Considerable controversy has existed with efforts to assess post-exertional malaise (PEM), which is one of the defining features of myalgic encephalomyelitis (ME) and chronic fatigue syndrome (CFS). While a number of self-report questionnaires have been developed to assess this symptom, none have been comprehensive, and a recent federal government report has recommended the development of a new PEM measure. The current study involved a community-based participatory research process in an effort to develop a comprehensive PEM instrument, with critical patient input shaping the item selection and overall design of the tool. A survey was ultimately developed and was subsequently completed by 1534 members of the patient community. The findings of this survey suggest that there are key domains of this symptom, including triggers, symptom onset, and duration, which have often not been comprehensively assessed in a previous PEM instrument. This study indicates that there are unique benefits that can be derived from patients collaborating with researchers in the measurement of key symptoms defining ME and CFS.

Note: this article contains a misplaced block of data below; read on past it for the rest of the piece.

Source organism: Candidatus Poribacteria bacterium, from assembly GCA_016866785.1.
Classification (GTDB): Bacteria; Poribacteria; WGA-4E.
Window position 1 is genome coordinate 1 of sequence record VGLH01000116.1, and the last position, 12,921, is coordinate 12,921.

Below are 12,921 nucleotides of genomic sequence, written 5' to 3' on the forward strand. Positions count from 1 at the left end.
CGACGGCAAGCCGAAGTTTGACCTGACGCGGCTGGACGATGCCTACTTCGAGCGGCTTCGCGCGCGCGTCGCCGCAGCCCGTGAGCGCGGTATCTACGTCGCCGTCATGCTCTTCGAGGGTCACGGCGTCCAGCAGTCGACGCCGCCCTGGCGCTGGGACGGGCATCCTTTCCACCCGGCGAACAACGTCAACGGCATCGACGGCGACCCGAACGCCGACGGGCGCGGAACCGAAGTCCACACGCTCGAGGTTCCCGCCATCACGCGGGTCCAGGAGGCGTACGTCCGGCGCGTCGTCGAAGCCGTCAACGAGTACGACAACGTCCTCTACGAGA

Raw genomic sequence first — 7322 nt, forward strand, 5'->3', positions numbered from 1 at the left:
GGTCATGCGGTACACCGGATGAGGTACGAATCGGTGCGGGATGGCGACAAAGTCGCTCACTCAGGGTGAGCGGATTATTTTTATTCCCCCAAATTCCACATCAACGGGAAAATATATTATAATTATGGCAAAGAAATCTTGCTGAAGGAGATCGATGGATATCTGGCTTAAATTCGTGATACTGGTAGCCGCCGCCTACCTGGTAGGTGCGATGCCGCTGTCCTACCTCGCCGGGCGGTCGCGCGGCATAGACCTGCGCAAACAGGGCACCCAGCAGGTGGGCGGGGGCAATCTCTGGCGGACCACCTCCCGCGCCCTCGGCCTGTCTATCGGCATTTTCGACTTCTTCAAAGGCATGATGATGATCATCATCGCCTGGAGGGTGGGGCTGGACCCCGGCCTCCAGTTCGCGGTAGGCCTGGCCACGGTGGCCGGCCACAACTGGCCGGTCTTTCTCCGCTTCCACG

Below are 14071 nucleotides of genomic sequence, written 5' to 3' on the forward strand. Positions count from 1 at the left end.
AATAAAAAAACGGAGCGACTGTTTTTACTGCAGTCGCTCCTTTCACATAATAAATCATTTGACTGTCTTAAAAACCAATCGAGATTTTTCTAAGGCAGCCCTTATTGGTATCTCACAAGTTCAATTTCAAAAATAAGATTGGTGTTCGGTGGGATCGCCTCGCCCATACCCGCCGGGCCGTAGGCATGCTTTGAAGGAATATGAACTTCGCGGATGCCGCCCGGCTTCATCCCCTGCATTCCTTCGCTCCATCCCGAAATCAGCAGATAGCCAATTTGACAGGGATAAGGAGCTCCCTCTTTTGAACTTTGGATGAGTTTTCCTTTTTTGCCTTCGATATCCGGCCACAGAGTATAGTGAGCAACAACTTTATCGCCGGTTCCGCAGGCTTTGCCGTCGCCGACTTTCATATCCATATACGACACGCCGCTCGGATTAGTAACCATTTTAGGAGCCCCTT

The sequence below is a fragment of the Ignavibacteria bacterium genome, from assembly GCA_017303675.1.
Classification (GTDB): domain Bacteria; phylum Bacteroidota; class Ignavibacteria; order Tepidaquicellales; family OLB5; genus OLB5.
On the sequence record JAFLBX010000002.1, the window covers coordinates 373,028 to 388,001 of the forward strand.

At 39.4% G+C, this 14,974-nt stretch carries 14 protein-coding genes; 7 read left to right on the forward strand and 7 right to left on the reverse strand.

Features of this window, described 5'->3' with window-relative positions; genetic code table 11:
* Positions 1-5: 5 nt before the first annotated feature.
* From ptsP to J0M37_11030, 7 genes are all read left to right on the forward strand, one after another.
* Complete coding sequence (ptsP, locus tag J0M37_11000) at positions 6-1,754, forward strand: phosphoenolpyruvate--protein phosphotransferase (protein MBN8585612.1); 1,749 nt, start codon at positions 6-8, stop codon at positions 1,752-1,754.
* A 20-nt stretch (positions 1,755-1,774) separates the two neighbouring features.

Keywords: assessment; chronic fatigue syndrome; myalgic encephalomyelitis; participatory research; patient-driven questionnaire; post-exertional malaise.